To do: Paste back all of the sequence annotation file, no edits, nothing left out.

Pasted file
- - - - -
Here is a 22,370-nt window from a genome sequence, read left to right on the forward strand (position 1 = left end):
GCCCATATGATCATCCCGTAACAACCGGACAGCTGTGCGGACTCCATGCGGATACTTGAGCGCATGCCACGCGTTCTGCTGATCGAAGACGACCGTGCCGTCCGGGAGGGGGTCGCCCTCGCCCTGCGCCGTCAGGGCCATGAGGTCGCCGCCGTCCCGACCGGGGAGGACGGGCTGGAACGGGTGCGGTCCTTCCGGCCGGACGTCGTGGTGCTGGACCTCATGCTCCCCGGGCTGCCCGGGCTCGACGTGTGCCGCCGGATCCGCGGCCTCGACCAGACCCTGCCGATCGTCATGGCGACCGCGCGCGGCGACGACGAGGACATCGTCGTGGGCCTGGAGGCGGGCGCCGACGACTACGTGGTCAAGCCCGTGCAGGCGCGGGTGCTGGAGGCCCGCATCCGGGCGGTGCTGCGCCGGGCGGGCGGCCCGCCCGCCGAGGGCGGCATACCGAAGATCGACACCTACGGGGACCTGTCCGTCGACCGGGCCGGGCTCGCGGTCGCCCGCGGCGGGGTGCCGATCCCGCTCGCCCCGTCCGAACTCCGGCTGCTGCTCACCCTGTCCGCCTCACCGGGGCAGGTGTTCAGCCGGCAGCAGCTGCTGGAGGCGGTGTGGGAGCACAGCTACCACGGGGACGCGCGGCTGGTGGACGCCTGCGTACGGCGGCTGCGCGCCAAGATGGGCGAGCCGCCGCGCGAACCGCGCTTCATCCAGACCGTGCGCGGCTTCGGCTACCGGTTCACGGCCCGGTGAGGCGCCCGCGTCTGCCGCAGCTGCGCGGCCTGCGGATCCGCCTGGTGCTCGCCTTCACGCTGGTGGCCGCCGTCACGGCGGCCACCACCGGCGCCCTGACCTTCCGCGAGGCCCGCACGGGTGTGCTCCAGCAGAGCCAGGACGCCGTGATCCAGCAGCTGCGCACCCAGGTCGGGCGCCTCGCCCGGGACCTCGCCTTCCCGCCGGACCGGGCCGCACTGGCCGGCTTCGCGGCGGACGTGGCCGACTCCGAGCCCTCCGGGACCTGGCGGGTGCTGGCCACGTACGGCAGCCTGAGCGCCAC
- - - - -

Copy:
Here is a 22,370-nt window from a genome sequence, read left to right on the forward strand (position 1 = left end):
GCCCATATGATCATCCCGTAACAACCGGACAGCTGTGCGGACTCCATGCGGATACTTGAGCGCATGCCACGCGTTCTGCTGATCGAAGACGACCGTGCCGTCCGGGAGGGGGTCGCCCTCGCCCTGCGCCGTCAGGGCCATGAGGTCGCCGCCGTCCCGACCGGGGAGGACGGGCTGGAACGGGTGCGGTCCTTCCGGCCGGACGTCGTGGTGCTGGACCTCATGCTCCCCGGGCTGCCCGGGCTCGACGTGTGCCGCCGGATCCGCGGCCTCGACCAGACCCTGCCGATCGTCATGGCGACCGCGCGCGGCGACGACGAGGACATCGTCGTGGGCCTGGAGGCGGGCGCCGACGACTACGTGGTCAAGCCCGTGCAGGCGCGGGTGCTGGAGGCCCGCATCCGGGCGGTGCTGCGCCGGGCGGGCGGCCCGCCCGCCGAGGGCGGCATACCGAAGATCGACACCTACGGGGACCTGTCCGTCGACCGGGCCGGGCTCGCGGTCGCCCGCGGCGGGGTGCCGATCCCGCTCGCCCCGTCCGAACTCCGGCTGCTGCTCACCCTGTCCGCCTCACCGGGGCAGGTGTTCAGCCGGCAGCAGCTGCTGGAGGCGGTGTGGGAGCACAGCTACCACGGGGACGCGCGGCTGGTGGACGCCTGCGTACGGCGGCTGCGCGCCAAGATGGGCGAGCCGCCGCGCGAACCGCGCTTCATCCAGACCGTGCGCGGCTTCGGCTACCGGTTCACGGCCCGGTGAGGCGCCCGCGTCTGCCGCAGCTGCGCGGCCTGCGGATCCGCCTGGTGCTCGCCTTCACGCTGGTGGCCGCCGTCACGGCGGCCACCACCGGCGCCCTGACCTTCCGCGAGGCCCGCACGGGTGTGCTCCAGCAGAGCCAGGACGCCGTGATCCAGCAGCTGCGCACCCAGGTCGGGCGCCTCGCCCGGGACCTCGCCTTCCCGCCGGACCGGGCCGCACTGGCCGGCTTCGCGGCGGACGTGGCCGACTCCGAGCCCTCCGGGACCTGGCGGGTGCTGGCCACGTACGGCAGCCTGAGCGCCAC